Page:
Last week, while I was browsing through the Internet, I bumped into an awesome article about Urban Airship’s CEO meeting rules, and I thought it was more than worth it to share it and spread the message. I am a firm believer that, more often than not, whenever companies have a list of strict rules for something (unless, of course, it’s something that really needs rules like emergency exits), they are useless and senseless. I really value the ability to stay flexible, understand the differences among the people you work with, and being able to adapt your strategy to different scenarios, so a list of strict rules for stuff that didn’t really require them seemed like something that made no sense at all to me. But facing this list, I stand corrected.
Scott Kvetton was the CEO of Urban Airship, a leading mobile engagement platform for enterprises, for 5 years from 2009 until 2014. And even though Urban Airship itself was a pretty impressive company, what striked me the most was Scott’s way of conducting it. Instead of going for a traditional set of rules, Scott chose to take down the barriers and push the limits a little by instauring his very own way of managing office meetings, and today we’ll dive into the awesome rules he settled, and the benefits that they can cause in a work environment. So let’s jump right in, shall we?
Do we really need to meet?
Over these past two pandemic years, if I had received a dollar for every meeting I had that could have been an email, I’d probably be rich right now. This rule is one of my particular favorites because it really captures that feeling. Companies like to do meetings because it makes them feel like they are working, when most times they really aren’t, and that meeting could have been a 3‑sentence-long email. So, in order to not squeeze the life and energy out of your coworkers, please make sure your meetings are really necessary.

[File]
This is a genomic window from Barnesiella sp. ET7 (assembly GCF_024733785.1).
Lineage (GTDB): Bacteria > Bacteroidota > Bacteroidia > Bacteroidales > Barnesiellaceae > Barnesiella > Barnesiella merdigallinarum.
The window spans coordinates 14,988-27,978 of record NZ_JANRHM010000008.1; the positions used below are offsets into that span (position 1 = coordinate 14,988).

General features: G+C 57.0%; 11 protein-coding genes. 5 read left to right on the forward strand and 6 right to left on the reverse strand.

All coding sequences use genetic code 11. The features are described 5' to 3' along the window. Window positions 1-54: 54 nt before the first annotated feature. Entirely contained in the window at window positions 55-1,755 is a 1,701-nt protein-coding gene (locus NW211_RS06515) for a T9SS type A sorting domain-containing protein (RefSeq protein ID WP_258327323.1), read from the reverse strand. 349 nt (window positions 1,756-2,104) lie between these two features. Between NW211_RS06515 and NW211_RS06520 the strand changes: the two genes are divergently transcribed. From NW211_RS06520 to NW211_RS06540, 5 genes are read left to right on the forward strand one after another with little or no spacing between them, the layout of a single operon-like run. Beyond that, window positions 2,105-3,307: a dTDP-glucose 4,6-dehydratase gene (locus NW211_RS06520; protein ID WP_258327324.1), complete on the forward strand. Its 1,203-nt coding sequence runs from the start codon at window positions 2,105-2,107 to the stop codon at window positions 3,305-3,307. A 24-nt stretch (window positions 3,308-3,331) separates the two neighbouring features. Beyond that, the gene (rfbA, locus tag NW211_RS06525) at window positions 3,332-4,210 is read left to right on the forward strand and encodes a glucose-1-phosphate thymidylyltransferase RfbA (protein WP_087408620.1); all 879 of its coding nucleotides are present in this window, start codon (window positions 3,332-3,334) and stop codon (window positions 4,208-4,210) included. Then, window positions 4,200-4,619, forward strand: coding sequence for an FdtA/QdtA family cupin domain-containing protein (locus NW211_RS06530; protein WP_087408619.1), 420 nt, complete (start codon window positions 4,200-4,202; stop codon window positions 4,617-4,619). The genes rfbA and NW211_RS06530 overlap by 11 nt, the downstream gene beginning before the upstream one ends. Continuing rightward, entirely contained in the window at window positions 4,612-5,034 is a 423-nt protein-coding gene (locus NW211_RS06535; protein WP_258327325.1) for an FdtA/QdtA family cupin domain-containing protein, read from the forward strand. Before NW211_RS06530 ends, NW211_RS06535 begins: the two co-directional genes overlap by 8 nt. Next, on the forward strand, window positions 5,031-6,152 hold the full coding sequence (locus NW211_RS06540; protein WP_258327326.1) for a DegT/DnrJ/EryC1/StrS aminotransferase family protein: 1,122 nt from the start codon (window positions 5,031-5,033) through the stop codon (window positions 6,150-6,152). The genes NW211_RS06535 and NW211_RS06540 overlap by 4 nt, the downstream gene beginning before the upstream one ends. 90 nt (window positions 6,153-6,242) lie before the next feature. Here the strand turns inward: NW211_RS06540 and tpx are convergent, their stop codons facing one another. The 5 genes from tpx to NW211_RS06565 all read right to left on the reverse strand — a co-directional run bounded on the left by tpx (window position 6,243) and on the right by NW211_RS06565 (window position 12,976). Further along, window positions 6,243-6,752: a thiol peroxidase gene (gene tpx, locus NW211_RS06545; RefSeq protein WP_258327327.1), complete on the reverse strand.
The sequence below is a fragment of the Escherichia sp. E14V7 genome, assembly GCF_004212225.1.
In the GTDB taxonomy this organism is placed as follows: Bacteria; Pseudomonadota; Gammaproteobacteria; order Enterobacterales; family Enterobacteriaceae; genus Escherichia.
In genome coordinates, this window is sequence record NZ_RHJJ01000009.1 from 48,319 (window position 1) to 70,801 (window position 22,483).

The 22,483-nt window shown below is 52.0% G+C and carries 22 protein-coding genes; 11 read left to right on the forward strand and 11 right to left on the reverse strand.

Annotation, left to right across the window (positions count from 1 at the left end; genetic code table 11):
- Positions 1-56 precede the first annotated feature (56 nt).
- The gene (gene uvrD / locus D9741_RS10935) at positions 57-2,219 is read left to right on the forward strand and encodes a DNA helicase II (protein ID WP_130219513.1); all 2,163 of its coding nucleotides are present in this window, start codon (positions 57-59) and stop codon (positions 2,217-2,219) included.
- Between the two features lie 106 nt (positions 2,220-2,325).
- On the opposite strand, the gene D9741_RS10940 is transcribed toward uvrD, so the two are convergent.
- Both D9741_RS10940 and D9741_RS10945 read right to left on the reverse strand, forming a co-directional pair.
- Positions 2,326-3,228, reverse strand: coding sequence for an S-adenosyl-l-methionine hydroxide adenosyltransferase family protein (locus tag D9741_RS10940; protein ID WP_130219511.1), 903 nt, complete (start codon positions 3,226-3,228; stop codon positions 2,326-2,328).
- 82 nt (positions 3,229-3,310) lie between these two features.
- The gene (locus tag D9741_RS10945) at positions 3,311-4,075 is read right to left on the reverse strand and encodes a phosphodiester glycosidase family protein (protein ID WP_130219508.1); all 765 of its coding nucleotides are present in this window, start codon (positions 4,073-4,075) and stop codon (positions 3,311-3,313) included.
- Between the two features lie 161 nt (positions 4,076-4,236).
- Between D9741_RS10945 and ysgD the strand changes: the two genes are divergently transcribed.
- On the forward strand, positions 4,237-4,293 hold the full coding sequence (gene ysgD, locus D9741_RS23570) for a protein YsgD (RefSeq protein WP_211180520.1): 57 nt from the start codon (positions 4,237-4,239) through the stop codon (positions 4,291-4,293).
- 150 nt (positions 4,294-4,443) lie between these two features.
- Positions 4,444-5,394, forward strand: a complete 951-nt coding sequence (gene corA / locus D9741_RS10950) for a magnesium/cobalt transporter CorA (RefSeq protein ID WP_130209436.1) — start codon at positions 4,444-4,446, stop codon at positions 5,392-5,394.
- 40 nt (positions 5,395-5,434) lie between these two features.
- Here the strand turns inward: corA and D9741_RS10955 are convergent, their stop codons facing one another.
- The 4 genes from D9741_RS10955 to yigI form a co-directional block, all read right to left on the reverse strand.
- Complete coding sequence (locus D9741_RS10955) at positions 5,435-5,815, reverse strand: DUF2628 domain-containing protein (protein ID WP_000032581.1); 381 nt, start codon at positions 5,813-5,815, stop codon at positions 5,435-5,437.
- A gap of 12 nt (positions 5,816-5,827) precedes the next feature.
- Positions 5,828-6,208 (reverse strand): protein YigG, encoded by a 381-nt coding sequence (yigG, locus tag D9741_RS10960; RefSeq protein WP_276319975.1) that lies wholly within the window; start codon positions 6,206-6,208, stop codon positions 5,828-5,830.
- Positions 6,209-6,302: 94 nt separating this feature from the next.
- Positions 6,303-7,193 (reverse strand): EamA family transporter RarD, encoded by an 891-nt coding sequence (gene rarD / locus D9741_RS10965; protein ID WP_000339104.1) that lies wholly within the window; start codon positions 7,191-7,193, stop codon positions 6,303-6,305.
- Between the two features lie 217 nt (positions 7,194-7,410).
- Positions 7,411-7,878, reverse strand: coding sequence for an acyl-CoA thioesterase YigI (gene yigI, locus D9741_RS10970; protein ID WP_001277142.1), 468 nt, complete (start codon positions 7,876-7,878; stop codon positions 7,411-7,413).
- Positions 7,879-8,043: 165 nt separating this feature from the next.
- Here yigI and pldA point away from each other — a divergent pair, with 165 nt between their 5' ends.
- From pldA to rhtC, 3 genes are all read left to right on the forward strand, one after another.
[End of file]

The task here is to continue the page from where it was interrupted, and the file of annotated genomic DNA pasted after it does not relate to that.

Schedule a start, not an end to your meeting – it’s over when it’s over, even if that’s just 5 minutes.
Meetings can turn out to be much longer than expected, either because your team got crazy inspired or because there happened to be many more things to discuss than you thought, and it’s not good to be running on the clock and rushing everything in order to be on time. On the other hand, a meeting that you thought could take an hour, may end up lasting twenty minutes, and it’s also not good to just extend it for no reason and waste everyone’s time. When it comes to meetings, it’s really much better to set the start time, and see how it goes. If it has to take three hours that’s fine (as long as you give your team a reasonable break), and if it takes ten minutes that’s fine too.
Be on time!
This is not really such an innovative rule, but I find it funny that we still have to ask for this. Unless you had an emergency, then what can you possibly be doing that will jeopardize your punctuality to an office meeting? This rule doesn’t require much more development, it really is what it is, and it’s much more practical than it is innovative. So, please, next time you have a meeting, be on time!
No multi-tasking … no device usage unless necessary for meeting